Re: get CPU info, RAM info

=?ISO-8859-1?Q?Arne_Vajh=F8j?= <>
Sun, 18 Apr 2010 22:01:10 -0400
On 16-04-2010 14:16, Eric Sosman wrote:

On 4/16/2010 1:10 PM, Mike Schilling wrote:

Eric Sosman wrote:

On 4/15/2010 5:35 PM, Mike Schilling wrote:

VMS also supports files that are not simply lists of bytes,
including both the simple case of sequential files with defined
record lengths and the more complex one of indexed files. In
neither of these does seeking to an arbitrary byte offset make sense.

Long ago when I worked with VMS, it supported three "file
organizations:" Sequential, Random, and Indexed. Of these, only
Sequential fit into the I/O model (or straitjacket) adopted by C
and later by Java.

And really, only sequential with stream/LF recordtype works well.

As I recall, we got a pretty good match for C's notions of
file I/O by using StreamLF for "text" files and Undef for "binary"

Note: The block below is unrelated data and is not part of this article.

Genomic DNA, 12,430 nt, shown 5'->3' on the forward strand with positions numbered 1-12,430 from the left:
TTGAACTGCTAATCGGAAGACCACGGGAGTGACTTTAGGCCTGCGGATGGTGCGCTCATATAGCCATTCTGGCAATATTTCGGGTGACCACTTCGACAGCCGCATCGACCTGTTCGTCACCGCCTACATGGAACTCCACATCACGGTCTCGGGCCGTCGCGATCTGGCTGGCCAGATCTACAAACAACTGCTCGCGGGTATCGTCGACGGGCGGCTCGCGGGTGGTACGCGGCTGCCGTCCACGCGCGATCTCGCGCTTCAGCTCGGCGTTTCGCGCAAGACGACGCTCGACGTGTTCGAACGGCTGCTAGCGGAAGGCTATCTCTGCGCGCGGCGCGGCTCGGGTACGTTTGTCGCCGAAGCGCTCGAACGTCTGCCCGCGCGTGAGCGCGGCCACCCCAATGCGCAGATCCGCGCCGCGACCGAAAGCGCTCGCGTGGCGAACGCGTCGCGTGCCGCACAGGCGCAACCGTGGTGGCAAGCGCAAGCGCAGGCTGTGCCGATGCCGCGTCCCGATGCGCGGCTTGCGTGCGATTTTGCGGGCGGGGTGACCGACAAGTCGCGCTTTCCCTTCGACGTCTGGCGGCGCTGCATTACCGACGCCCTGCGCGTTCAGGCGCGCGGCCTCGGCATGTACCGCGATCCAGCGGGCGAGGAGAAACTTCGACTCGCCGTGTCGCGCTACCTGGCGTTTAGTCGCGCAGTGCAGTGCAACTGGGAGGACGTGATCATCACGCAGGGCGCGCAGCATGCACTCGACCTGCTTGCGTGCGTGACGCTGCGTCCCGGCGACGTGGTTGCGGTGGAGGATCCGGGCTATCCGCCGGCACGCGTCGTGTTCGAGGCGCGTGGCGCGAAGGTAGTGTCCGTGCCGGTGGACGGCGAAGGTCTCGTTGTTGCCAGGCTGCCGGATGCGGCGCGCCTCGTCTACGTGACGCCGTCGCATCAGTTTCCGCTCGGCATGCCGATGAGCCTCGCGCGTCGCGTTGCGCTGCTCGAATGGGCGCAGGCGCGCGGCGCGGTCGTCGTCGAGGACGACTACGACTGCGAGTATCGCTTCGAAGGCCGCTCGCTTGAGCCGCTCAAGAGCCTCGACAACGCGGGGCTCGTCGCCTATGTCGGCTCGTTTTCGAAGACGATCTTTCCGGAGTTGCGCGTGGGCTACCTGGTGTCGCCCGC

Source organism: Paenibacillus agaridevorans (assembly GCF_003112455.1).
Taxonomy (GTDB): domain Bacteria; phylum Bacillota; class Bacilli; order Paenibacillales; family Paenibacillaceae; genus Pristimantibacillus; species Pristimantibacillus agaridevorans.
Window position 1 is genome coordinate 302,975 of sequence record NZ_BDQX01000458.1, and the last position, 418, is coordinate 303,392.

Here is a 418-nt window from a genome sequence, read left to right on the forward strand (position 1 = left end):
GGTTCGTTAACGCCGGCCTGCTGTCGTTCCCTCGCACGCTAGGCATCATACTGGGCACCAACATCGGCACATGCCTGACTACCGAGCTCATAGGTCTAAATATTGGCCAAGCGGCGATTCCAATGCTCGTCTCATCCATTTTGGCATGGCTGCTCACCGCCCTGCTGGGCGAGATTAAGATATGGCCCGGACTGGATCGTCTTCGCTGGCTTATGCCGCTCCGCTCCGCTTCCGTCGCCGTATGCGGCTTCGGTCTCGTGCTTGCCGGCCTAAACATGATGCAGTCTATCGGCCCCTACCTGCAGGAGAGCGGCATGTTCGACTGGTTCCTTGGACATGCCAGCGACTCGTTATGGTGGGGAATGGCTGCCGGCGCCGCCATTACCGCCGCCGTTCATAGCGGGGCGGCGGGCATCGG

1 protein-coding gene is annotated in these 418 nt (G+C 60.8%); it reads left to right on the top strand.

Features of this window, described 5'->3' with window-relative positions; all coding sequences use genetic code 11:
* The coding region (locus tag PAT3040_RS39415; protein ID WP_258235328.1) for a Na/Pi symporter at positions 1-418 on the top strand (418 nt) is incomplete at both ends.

Those are the logical choices. But the VMS traditional way is to
use fixed 512 for binary.

And really, only sequential with stream/LF recordtype works well. You can
read variable-length records, but AFAIK you can't write them. (Making
"write" call create a new record would be alien to the spirit of the
OutputStream interface, in which the only different between writing an
of bytes and writing the contents of the array one by one is (possibly)

Right. And if VAR records are hard for Java to manage, VFC
records are *utterly* outside the model.


                                        This is the sort of
capability loss I had in mind when I wrote that Java's I/O is a
"least common denominator:" Many systems can support Java's
simplistic notions of I/O, but many systems also support I/O
flavors Java just won't grok.


But when Java or at least Java EE came to existance, then databases
had already replaced "more flat" files as the primary data storage.

There were simply not a big need.

                              The unending compromise: power
versus portability.

So true.


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